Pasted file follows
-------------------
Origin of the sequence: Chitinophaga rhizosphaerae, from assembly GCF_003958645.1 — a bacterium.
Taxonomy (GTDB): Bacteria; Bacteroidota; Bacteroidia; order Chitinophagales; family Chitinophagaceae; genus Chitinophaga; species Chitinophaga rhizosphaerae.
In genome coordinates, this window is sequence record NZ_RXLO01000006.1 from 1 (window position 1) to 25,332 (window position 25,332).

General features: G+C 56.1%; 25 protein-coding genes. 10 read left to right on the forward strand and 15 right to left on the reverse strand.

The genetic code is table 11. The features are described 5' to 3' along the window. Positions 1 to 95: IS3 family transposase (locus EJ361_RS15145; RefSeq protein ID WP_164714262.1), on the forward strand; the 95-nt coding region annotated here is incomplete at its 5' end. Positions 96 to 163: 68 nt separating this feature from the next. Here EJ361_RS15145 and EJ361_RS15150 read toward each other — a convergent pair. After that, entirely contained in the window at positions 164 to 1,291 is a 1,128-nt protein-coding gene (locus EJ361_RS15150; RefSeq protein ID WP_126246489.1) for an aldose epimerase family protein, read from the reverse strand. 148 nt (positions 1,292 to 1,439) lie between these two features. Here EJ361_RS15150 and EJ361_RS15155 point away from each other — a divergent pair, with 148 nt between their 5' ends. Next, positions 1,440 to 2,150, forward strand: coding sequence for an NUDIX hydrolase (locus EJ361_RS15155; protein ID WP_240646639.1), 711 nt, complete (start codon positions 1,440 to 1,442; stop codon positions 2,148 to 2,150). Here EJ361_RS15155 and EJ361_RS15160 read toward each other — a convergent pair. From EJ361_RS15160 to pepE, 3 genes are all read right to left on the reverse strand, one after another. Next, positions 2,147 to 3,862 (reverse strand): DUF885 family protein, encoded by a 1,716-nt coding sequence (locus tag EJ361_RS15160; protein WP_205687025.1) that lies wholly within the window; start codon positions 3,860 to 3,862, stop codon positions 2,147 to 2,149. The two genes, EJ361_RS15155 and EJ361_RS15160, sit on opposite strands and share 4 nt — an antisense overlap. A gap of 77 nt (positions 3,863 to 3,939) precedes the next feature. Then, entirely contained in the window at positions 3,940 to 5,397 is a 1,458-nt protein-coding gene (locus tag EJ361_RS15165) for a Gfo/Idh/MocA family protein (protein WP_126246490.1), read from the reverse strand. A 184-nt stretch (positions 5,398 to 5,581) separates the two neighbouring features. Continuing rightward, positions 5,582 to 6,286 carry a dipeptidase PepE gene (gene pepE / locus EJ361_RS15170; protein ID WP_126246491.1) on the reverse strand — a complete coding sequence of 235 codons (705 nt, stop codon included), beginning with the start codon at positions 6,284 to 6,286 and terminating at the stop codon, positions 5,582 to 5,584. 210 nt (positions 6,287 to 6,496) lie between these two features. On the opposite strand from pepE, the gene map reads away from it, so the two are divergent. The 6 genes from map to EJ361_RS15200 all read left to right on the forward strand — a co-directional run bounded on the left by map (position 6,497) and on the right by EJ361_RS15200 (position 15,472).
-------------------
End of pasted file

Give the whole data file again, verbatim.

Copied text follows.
Origin of the sequence: Chitinophaga rhizosphaerae, from assembly GCF_003958645.1 — a bacterium.
Taxonomy (GTDB): Bacteria; Bacteroidota; Bacteroidia; order Chitinophagales; family Chitinophagaceae; genus Chitinophaga; species Chitinophaga rhizosphaerae.
In genome coordinates, this window is sequence record NZ_RXLO01000006.1 from 1 (window position 1) to 25,332 (window position 25,332).

General features: G+C 56.1%; 25 protein-coding genes. 10 read left to right on the forward strand and 15 right to left on the reverse strand.

The genetic code is table 11. The features are described 5' to 3' along the window. Positions 1 to 95: IS3 family transposase (locus EJ361_RS15145; RefSeq protein ID WP_164714262.1), on the forward strand; the 95-nt coding region annotated here is incomplete at its 5' end. Positions 96 to 163: 68 nt separating this feature from the next. Here EJ361_RS15145 and EJ361_RS15150 read toward each other — a convergent pair. After that, entirely contained in the window at positions 164 to 1,291 is a 1,128-nt protein-coding gene (locus EJ361_RS15150; RefSeq protein ID WP_126246489.1) for an aldose epimerase family protein, read from the reverse strand. 148 nt (positions 1,292 to 1,439) lie between these two features. Here EJ361_RS15150 and EJ361_RS15155 point away from each other — a divergent pair, with 148 nt between their 5' ends. Next, positions 1,440 to 2,150, forward strand: coding sequence for an NUDIX hydrolase (locus EJ361_RS15155; protein ID WP_240646639.1), 711 nt, complete (start codon positions 1,440 to 1,442; stop codon positions 2,148 to 2,150). Here EJ361_RS15155 and EJ361_RS15160 read toward each other — a convergent pair. From EJ361_RS15160 to pepE, 3 genes are all read right to left on the reverse strand, one after another. Next, positions 2,147 to 3,862 (reverse strand): DUF885 family protein, encoded by a 1,716-nt coding sequence (locus tag EJ361_RS15160; protein WP_205687025.1) that lies wholly within the window; start codon positions 3,860 to 3,862, stop codon positions 2,147 to 2,149. The two genes, EJ361_RS15155 and EJ361_RS15160, sit on opposite strands and share 4 nt — an antisense overlap. A gap of 77 nt (positions 3,863 to 3,939) precedes the next feature. Then, entirely contained in the window at positions 3,940 to 5,397 is a 1,458-nt protein-coding gene (locus tag EJ361_RS15165) for a Gfo/Idh/MocA family protein (protein WP_126246490.1), read from the reverse strand. A 184-nt stretch (positions 5,398 to 5,581) separates the two neighbouring features. Continuing rightward, positions 5,582 to 6,286 carry a dipeptidase PepE gene (gene pepE / locus EJ361_RS15170; protein ID WP_126246491.1) on the reverse strand — a complete coding sequence of 235 codons (705 nt, stop codon included), beginning with the start codon at positions 6,284 to 6,286 and terminating at the stop codon, positions 5,582 to 5,584. 210 nt (positions 6,287 to 6,496) lie between these two features. On the opposite strand from pepE, the gene map reads away from it, so the two are divergent. The 6 genes from map to EJ361_RS15200 all read left to right on the forward strand — a co-directional run bounded on the left by map (position 6,497) and on the right by EJ361_RS15200 (position 15,472).